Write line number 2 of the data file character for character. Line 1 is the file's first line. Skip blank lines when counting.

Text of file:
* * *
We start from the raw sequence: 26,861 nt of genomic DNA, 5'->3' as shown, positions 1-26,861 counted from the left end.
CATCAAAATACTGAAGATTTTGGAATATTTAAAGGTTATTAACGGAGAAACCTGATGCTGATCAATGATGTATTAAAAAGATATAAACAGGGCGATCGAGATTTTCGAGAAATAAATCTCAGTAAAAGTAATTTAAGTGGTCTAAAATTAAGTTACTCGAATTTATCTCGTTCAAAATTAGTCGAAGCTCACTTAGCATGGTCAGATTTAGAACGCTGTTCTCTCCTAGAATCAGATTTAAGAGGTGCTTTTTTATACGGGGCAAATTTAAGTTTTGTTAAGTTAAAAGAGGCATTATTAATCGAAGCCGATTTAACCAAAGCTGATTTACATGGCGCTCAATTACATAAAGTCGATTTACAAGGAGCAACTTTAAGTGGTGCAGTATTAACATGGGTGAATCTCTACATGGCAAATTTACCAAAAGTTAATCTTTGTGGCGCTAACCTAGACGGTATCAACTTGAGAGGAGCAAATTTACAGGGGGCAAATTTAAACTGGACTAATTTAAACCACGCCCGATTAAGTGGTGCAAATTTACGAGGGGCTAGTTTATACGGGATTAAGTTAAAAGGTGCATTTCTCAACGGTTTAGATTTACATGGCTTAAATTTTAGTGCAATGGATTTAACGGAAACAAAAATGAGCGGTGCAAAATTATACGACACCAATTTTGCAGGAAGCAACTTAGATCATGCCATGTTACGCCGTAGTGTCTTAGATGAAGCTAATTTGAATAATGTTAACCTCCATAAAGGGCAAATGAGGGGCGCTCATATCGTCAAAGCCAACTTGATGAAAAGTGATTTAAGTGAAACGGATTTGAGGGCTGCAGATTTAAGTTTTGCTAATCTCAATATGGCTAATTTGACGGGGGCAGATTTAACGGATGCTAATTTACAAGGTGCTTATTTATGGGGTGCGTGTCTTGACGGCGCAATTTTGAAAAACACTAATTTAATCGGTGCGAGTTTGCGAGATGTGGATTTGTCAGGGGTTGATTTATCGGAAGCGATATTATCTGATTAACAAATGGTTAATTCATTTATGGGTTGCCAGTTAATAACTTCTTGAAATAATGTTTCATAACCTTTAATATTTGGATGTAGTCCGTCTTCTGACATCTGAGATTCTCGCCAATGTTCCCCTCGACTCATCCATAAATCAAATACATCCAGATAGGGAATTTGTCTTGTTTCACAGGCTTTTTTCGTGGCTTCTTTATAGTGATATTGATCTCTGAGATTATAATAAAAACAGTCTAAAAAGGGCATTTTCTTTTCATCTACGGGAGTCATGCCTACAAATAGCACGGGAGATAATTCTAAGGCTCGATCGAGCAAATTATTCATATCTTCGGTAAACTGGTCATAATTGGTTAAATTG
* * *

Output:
CATCAAAATACTGAAGATTTTGGAATATTTAAAGGTTATTAACGGAGAAACCTGATGCTGATCAATGATGTATTAAAAAGATATAAACAGGGCGATCGAGATTTTCGAGAAATAAATCTCAGTAAAAGTAATTTAAGTGGTCTAAAATTAAGTTACTCGAATTTATCTCGTTCAAAATTAGTCGAAGCTCACTTAGCATGGTCAGATTTAGAACGCTGTTCTCTCCTAGAATCAGATTTAAGAGGTGCTTTTTTATACGGGGCAAATTTAAGTTTTGTTAAGTTAAAAGAGGCATTATTAATCGAAGCCGATTTAACCAAAGCTGATTTACATGGCGCTCAATTACATAAAGTCGATTTACAAGGAGCAACTTTAAGTGGTGCAGTATTAACATGGGTGAATCTCTACATGGCAAATTTACCAAAAGTTAATCTTTGTGGCGCTAACCTAGACGGTATCAACTTGAGAGGAGCAAATTTACAGGGGGCAAATTTAAACTGGACTAATTTAAACCACGCCCGATTAAGTGGTGCAAATTTACGAGGGGCTAGTTTATACGGGATTAAGTTAAAAGGTGCATTTCTCAACGGTTTAGATTTACATGGCTTAAATTTTAGTGCAATGGATTTAACGGAAACAAAAATGAGCGGTGCAAAATTATACGACACCAATTTTGCAGGAAGCAACTTAGATCATGCCATGTTACGCCGTAGTGTCTTAGATGAAGCTAATTTGAATAATGTTAACCTCCATAAAGGGCAAATGAGGGGCGCTCATATCGTCAAAGCCAACTTGATGAAAAGTGATTTAAGTGAAACGGATTTGAGGGCTGCAGATTTAAGTTTTGCTAATCTCAATATGGCTAATTTGACGGGGGCAGATTTAACGGATGCTAATTTACAAGGTGCTTATTTATGGGGTGCGTGTCTTGACGGCGCAATTTTGAAAAACACTAATTTAATCGGTGCGAGTTTGCGAGATGTGGATTTGTCAGGGGTTGATTTATCGGAAGCGATATTATCTGATTAACAAATGGTTAATTCATTTATGGGTTGCCAGTTAATAACTTCTTGAAATAATGTTTCATAACCTTTAATATTTGGATGTAGTCCGTCTTCTGACATCTGAGATTCTCGCCAATGTTCCCCTCGACTCATCCATAAATCAAATACATCCAGATAGGGAATTTGTCTTGTTTCACAGGCTTTTTTCGTGGCTTCTTTATAGTGATATTGATCTCTGAGATTATAATAAAAACAGTCTAAAAAGGGCATTTTCTTTTCATCTACGGGAGTCATGCCTACAAATAGCACGGGAGATAATTCTAAGGCTCGATCGAGCAAATTATTCATATCTTCGGTAAACTGGTCATAATTGGTTAAATTG